Do pitted rotors need to be replaced?
Brake discs and rotors are the same, with some people referring to them differently.
All brake discs will show signs of age eventually. This includes becoming rusty and pitted as moisture is introduced to the rotor surface. If the rust is deep enough, the discs should likely be replaced as it will gradually reduce performance.
Do scored brake discs need replacing?
Scored brake discs are typically caused by worn-down brake pads. If they become overly worn, the metal base of the pad will begin to mark the brake disc surface. Scoring can also be caused by grit and other debris getting stuck in the braking mechanism.
While light scoring is quite common and will not fail an MOT, severe scoring requires brake discs to be changed. Failure to do so can cause brakes to not work as well and potentially cause an accident.
How to check your brake discs
You can check your brake discs yourself quite easily. With your vehicle safely parked, turn your steering wheel to a neutral position. Next, peer through the opening on your wheel alloys and visually inspect the surface of the disc brake. Ideally, this should be shiny and not have any visible cracks, scoring, rust, or pitting.
Vehicles with solid hub caps can be a little less simple as the wheel trim blocks the view of the callipers. To inspect the brakes you may need to remove the wheel/lift the vehicle up on a ramp to get a good look.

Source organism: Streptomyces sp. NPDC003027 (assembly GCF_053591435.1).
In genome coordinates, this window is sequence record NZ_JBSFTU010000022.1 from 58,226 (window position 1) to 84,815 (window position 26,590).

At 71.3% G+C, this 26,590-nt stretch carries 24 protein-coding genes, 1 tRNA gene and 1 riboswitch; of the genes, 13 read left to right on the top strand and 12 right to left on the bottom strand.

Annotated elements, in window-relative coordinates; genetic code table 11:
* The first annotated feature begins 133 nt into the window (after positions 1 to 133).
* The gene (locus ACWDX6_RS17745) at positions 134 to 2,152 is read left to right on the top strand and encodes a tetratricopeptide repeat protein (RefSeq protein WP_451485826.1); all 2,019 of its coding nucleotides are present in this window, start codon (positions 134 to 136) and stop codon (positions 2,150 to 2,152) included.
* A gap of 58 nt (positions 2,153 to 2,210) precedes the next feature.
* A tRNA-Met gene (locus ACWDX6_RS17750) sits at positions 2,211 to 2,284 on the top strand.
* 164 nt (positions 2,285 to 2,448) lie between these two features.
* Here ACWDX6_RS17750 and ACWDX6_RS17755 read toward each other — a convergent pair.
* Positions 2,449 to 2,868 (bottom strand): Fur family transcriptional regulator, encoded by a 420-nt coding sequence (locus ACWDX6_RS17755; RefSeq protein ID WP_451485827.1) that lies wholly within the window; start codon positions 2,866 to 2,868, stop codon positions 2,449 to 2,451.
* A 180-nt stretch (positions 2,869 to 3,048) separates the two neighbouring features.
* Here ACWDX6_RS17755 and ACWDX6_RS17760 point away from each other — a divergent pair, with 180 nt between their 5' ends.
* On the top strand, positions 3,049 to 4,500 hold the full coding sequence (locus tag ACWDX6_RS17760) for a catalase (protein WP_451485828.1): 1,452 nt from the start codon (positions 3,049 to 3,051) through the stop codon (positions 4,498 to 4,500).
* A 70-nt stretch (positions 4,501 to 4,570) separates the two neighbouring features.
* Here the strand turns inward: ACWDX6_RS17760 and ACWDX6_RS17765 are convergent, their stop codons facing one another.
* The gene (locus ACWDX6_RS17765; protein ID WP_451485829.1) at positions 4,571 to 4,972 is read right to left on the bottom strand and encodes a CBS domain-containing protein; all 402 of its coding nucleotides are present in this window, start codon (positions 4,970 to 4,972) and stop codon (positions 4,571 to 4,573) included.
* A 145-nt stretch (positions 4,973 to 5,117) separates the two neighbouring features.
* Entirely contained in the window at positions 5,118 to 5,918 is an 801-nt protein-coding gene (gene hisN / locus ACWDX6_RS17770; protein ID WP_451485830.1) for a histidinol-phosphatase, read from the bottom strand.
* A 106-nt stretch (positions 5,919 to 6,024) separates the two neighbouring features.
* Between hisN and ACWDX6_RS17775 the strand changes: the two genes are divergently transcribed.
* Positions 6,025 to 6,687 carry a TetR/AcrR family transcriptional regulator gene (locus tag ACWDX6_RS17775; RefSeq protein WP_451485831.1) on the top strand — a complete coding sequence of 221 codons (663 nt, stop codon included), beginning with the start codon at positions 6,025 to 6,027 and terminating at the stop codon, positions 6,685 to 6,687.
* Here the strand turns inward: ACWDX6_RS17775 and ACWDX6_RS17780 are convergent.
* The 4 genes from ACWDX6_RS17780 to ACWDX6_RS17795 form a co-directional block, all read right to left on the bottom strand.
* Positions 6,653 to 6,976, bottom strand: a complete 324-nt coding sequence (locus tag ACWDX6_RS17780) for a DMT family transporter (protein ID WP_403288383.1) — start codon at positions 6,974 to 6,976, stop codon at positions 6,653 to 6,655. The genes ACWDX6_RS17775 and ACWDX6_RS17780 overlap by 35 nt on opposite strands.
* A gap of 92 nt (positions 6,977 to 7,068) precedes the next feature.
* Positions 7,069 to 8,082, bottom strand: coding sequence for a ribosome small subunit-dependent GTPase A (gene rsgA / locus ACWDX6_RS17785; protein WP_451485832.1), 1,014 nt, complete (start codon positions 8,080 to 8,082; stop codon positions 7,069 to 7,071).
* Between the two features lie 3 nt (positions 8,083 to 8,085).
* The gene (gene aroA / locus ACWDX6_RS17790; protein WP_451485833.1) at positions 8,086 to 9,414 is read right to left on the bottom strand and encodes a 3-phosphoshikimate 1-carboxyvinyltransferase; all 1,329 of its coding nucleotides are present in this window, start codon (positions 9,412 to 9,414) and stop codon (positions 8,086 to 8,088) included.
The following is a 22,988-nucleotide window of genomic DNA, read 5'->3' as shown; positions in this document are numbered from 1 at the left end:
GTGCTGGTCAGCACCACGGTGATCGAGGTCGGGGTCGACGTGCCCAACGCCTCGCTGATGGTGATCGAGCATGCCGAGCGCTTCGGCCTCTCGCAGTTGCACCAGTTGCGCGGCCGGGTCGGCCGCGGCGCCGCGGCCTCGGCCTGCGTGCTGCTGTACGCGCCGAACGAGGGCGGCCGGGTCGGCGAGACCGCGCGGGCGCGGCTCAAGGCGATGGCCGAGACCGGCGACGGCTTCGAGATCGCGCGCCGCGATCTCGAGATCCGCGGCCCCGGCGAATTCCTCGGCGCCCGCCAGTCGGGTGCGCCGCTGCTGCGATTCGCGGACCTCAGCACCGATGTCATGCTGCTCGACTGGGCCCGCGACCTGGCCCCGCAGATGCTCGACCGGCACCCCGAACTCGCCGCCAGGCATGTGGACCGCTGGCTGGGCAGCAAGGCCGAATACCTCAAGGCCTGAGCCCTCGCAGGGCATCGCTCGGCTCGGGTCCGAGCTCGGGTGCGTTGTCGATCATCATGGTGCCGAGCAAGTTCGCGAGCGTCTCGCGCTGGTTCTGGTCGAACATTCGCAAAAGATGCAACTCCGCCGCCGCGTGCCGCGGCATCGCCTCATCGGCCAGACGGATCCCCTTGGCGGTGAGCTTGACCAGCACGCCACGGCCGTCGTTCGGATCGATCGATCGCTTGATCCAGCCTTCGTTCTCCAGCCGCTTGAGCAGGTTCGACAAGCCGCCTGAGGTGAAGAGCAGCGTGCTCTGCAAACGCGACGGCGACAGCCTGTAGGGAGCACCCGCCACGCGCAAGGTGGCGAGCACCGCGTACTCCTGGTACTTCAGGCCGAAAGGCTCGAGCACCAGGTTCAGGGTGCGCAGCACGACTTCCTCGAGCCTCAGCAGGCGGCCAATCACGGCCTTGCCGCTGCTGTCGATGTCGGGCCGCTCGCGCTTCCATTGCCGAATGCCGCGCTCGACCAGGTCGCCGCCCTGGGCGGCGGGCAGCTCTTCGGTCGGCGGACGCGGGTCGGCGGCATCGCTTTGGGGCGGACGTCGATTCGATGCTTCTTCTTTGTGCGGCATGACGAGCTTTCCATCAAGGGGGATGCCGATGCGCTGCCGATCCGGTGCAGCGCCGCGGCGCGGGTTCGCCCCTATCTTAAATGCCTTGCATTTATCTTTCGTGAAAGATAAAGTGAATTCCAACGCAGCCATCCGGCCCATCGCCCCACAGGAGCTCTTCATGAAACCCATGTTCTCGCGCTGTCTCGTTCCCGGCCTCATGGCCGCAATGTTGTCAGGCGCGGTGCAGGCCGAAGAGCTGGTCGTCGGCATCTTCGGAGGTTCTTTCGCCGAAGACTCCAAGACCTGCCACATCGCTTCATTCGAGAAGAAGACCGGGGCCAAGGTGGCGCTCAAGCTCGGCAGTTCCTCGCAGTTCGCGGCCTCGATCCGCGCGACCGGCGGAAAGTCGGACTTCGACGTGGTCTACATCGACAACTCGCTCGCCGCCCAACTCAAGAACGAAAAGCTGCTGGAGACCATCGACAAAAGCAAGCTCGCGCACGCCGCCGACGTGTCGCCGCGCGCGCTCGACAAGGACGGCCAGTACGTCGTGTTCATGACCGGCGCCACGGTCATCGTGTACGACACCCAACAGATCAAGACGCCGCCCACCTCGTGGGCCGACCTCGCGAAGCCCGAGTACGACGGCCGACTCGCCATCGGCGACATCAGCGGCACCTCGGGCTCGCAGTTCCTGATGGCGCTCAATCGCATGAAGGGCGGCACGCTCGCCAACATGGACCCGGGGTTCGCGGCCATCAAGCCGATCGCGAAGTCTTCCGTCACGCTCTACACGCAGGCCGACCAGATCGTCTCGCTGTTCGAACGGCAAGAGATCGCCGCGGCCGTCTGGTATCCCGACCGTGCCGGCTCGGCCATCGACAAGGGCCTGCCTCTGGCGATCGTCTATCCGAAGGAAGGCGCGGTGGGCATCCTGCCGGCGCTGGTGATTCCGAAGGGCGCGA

If in doubt, a trained mechanic can quickly check the condition of your brake discs. They can even measure them using specialised callipers.
Tips to prolong the life of your brake discs
As a mechanical system with many moving parts, your brake discs along with other components will wear down over time. However, you can still prolong the life of your brake discs with the following tips:
- Replace brake fluid every 1-2 years: Most vehicle manufacturers recommend that you change your brake fluid every 2 years or less. This recommendation is regardless of how many miles you complete as moisture naturally finds its way into the brake fluid. If your brake fluid does not work correctly, it can affect how brake pads are applied to discs. This causes uneven wear on both.
- Use economic driving: Motorists should also attempt to drive economically. This means using engine braking and natural slow-down to reduce speed when possible, and avoiding over-acceleration or harsh braking. Driving smoothly and gently in this way is better for your brake discs. It is also good for fuel economy, increasing your range by around 15%.